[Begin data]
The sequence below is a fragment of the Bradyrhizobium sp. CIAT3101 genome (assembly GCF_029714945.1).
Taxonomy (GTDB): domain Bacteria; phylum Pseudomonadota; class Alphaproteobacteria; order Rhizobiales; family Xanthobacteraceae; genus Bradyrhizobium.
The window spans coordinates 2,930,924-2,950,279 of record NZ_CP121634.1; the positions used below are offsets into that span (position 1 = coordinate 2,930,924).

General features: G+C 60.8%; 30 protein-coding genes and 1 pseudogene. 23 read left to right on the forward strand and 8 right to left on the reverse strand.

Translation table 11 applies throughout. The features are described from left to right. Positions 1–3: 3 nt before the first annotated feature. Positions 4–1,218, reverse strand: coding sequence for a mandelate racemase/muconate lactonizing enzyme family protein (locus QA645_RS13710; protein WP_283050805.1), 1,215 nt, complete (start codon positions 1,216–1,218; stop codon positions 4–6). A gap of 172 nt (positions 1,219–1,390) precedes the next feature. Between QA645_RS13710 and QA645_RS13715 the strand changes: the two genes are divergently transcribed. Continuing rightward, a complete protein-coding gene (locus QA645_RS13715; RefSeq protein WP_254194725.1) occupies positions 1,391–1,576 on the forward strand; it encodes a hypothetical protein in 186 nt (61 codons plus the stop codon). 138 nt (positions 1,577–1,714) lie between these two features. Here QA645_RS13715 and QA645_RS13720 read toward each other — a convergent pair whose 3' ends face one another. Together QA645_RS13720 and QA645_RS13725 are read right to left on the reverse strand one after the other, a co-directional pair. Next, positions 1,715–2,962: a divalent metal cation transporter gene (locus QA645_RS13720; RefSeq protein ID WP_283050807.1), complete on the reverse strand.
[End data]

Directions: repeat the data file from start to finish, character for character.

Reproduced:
The sequence below is a fragment of the Bradyrhizobium sp. CIAT3101 genome (assembly GCF_029714945.1).
Taxonomy (GTDB): domain Bacteria; phylum Pseudomonadota; class Alphaproteobacteria; order Rhizobiales; family Xanthobacteraceae; genus Bradyrhizobium.
The window spans coordinates 2,930,924-2,950,279 of record NZ_CP121634.1; the positions used below are offsets into that span (position 1 = coordinate 2,930,924).

General features: G+C 60.8%; 30 protein-coding genes and 1 pseudogene. 23 read left to right on the forward strand and 8 right to left on the reverse strand.

Translation table 11 applies throughout. The features are described from left to right. Positions 1–3: 3 nt before the first annotated feature. Positions 4–1,218, reverse strand: coding sequence for a mandelate racemase/muconate lactonizing enzyme family protein (locus QA645_RS13710; protein WP_283050805.1), 1,215 nt, complete (start codon positions 1,216–1,218; stop codon positions 4–6). A gap of 172 nt (positions 1,219–1,390) precedes the next feature. Between QA645_RS13710 and QA645_RS13715 the strand changes: the two genes are divergently transcribed. Continuing rightward, a complete protein-coding gene (locus QA645_RS13715; RefSeq protein WP_254194725.1) occupies positions 1,391–1,576 on the forward strand; it encodes a hypothetical protein in 186 nt (61 codons plus the stop codon). 138 nt (positions 1,577–1,714) lie between these two features. Here QA645_RS13715 and QA645_RS13720 read toward each other — a convergent pair whose 3' ends face one another. Together QA645_RS13720 and QA645_RS13725 are read right to left on the reverse strand one after the other, a co-directional pair. Next, positions 1,715–2,962: a divalent metal cation transporter gene (locus QA645_RS13720; RefSeq protein ID WP_283050807.1), complete on the reverse strand.